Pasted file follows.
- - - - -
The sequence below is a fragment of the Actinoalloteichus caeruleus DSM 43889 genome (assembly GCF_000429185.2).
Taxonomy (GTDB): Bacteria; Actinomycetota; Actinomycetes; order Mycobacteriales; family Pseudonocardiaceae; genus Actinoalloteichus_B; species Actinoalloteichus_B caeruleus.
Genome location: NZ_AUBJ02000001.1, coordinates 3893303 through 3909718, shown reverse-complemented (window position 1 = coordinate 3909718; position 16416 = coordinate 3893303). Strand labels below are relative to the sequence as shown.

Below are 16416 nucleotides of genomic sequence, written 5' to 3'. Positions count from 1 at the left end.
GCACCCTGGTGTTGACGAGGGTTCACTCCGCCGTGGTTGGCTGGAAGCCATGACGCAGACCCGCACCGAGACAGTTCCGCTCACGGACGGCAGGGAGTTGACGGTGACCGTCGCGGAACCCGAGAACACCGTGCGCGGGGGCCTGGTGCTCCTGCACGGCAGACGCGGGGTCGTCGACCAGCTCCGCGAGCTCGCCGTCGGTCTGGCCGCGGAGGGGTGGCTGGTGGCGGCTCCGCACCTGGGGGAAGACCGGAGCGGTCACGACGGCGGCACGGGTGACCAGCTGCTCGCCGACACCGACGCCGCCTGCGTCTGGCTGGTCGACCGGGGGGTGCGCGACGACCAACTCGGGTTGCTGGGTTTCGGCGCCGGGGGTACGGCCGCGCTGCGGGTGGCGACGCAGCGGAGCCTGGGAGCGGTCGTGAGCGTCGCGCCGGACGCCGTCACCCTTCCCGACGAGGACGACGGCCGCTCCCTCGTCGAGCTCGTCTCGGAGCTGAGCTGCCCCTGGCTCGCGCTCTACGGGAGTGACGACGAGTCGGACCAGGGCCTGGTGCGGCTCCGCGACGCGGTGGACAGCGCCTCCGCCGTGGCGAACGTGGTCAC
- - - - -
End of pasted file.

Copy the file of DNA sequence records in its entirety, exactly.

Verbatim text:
The sequence below is a fragment of the Actinoalloteichus caeruleus DSM 43889 genome (assembly GCF_000429185.2).
Taxonomy (GTDB): Bacteria; Actinomycetota; Actinomycetes; order Mycobacteriales; family Pseudonocardiaceae; genus Actinoalloteichus_B; species Actinoalloteichus_B caeruleus.
Genome location: NZ_AUBJ02000001.1, coordinates 3893303 through 3909718, shown reverse-complemented (window position 1 = coordinate 3909718; position 16416 = coordinate 3893303). Strand labels below are relative to the sequence as shown.

Below are 16416 nucleotides of genomic sequence, written 5' to 3'. Positions count from 1 at the left end.
GCACCCTGGTGTTGACGAGGGTTCACTCCGCCGTGGTTGGCTGGAAGCCATGACGCAGACCCGCACCGAGACAGTTCCGCTCACGGACGGCAGGGAGTTGACGGTGACCGTCGCGGAACCCGAGAACACCGTGCGCGGGGGCCTGGTGCTCCTGCACGGCAGACGCGGGGTCGTCGACCAGCTCCGCGAGCTCGCCGTCGGTCTGGCCGCGGAGGGGTGGCTGGTGGCGGCTCCGCACCTGGGGGAAGACCGGAGCGGTCACGACGGCGGCACGGGTGACCAGCTGCTCGCCGACACCGACGCCGCCTGCGTCTGGCTGGTCGACCGGGGGGTGCGCGACGACCAACTCGGGTTGCTGGGTTTCGGCGCCGGGGGTACGGCCGCGCTGCGGGTGGCGACGCAGCGGAGCCTGGGAGCGGTCGTGAGCGTCGCGCCGGACGCCGTCACCCTTCCCGACGAGGACGACGGCCGCTCCCTCGTCGAGCTCGTCTCGGAGCTGAGCTGCCCCTGGCTCGCGCTCTACGGGAGTGACGACGAGTCGGACCAGGGCCTGGTGCGGCTCCGCGACGCGGTGGACAGCGCCTCCGCCGTGGCGAACGTGGTCAC